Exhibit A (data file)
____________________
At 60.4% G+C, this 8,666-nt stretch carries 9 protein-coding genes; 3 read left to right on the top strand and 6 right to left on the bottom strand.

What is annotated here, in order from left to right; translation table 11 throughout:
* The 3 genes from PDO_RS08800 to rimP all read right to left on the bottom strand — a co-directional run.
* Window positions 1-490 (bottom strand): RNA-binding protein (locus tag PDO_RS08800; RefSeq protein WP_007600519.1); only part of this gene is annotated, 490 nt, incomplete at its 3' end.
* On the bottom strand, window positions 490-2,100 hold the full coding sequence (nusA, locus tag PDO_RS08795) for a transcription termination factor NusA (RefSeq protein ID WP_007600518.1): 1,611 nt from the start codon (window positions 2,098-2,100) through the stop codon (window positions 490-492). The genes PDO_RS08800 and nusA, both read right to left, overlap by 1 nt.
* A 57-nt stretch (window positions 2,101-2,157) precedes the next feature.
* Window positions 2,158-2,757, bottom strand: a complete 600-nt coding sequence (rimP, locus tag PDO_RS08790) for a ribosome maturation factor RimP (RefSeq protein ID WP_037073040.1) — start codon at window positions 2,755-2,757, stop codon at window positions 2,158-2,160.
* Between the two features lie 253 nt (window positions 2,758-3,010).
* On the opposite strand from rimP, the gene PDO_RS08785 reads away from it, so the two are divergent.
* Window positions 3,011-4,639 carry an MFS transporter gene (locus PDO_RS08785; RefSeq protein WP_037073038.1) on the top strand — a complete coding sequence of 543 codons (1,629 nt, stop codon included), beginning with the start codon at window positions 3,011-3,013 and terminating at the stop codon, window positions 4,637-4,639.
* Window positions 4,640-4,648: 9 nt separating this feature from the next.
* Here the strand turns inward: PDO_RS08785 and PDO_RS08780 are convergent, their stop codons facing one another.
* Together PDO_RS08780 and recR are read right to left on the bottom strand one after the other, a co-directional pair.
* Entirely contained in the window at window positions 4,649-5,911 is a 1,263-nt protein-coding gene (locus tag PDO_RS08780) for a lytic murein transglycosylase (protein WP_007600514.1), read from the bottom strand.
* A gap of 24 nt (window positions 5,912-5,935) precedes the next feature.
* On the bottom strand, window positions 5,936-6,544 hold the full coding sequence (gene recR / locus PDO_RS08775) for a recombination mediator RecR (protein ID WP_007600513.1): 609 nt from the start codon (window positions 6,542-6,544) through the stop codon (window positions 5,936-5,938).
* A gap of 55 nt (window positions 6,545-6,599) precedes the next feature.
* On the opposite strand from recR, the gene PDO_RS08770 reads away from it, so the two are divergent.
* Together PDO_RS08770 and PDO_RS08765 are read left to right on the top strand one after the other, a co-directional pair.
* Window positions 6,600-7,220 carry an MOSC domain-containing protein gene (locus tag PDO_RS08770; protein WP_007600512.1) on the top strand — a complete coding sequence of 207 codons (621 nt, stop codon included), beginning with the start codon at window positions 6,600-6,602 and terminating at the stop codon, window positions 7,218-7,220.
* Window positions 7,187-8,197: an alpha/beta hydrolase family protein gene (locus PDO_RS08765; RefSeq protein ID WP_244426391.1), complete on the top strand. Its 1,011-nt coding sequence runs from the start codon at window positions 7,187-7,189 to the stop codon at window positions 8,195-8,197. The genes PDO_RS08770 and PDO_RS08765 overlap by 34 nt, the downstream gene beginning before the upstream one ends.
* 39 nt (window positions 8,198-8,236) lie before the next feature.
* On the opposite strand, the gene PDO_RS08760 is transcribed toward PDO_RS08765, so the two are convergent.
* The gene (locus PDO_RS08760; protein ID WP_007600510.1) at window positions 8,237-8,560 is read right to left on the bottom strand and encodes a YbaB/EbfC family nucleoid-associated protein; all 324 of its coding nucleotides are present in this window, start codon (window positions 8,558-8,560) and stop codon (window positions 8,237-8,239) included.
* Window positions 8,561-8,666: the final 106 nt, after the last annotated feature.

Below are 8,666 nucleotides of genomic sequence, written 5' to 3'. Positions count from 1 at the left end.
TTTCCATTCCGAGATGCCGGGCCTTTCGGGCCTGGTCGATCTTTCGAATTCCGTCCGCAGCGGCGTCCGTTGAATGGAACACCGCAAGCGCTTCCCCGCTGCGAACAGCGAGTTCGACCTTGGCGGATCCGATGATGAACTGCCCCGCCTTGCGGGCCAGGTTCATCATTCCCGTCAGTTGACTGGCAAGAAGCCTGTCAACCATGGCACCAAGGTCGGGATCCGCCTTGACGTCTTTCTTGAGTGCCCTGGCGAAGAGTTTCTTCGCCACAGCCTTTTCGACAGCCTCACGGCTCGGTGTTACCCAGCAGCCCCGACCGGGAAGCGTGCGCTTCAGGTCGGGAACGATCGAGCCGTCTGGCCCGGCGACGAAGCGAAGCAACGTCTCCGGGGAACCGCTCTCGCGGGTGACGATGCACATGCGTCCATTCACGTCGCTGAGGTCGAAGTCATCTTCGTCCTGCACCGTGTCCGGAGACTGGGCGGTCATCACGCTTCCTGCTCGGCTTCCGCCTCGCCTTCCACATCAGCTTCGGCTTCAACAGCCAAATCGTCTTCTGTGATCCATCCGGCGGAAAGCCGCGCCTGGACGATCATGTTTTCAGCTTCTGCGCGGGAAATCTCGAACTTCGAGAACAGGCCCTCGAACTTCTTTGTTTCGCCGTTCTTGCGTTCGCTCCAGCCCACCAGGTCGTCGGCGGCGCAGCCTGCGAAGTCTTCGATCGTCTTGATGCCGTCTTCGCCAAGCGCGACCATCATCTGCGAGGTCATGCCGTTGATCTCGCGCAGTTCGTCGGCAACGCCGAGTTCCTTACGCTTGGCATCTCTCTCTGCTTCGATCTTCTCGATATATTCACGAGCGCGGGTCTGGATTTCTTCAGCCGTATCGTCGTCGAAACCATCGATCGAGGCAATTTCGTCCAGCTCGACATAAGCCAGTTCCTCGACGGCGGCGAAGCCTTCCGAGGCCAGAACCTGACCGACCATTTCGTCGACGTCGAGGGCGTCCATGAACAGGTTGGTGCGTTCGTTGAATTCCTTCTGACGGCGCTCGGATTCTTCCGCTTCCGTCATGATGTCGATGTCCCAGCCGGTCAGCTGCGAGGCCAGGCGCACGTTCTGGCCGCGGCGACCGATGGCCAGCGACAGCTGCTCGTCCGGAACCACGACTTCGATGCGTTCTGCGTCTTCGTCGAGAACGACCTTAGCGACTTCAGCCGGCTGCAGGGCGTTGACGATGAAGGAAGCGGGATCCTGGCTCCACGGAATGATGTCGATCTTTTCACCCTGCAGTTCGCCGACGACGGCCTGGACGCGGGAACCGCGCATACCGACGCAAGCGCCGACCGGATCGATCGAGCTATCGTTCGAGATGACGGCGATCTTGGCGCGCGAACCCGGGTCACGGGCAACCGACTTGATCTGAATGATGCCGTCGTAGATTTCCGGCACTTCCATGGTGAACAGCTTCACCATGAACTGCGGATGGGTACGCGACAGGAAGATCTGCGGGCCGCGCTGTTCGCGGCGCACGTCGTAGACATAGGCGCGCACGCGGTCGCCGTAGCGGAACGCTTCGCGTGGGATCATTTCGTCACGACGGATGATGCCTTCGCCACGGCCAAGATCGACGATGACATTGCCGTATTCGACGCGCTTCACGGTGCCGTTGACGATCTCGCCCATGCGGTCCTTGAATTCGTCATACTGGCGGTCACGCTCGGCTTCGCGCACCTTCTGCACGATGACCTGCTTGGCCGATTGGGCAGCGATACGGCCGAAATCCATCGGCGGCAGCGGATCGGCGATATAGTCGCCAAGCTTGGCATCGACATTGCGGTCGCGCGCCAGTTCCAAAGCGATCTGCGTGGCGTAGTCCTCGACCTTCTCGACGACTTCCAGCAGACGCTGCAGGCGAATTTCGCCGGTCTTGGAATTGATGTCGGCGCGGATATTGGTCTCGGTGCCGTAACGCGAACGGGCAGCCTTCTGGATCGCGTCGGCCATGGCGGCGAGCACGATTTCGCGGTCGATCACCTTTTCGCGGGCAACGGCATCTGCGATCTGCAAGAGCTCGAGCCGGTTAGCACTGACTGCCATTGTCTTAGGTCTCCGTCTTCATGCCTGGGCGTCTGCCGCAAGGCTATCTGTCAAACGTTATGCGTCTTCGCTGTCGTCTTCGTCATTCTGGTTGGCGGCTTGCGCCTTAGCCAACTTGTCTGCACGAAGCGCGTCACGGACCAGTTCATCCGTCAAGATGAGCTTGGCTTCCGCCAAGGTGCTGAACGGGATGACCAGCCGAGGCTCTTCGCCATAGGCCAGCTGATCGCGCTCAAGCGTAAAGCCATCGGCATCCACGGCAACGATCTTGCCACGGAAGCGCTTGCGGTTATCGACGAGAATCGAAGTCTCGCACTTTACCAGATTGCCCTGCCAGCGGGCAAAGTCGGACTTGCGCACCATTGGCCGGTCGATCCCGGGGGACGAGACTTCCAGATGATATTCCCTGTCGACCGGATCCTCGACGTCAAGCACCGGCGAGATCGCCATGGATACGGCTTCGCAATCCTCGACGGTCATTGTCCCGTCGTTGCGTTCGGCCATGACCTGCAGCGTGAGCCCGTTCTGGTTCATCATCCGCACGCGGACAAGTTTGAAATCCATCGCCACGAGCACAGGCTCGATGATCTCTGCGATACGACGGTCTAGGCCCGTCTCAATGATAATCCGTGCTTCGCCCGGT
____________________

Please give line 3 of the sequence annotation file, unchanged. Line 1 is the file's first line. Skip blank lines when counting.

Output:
* The 3 genes from PDO_RS08800 to rimP all read right to left on the bottom strand — a co-directional run.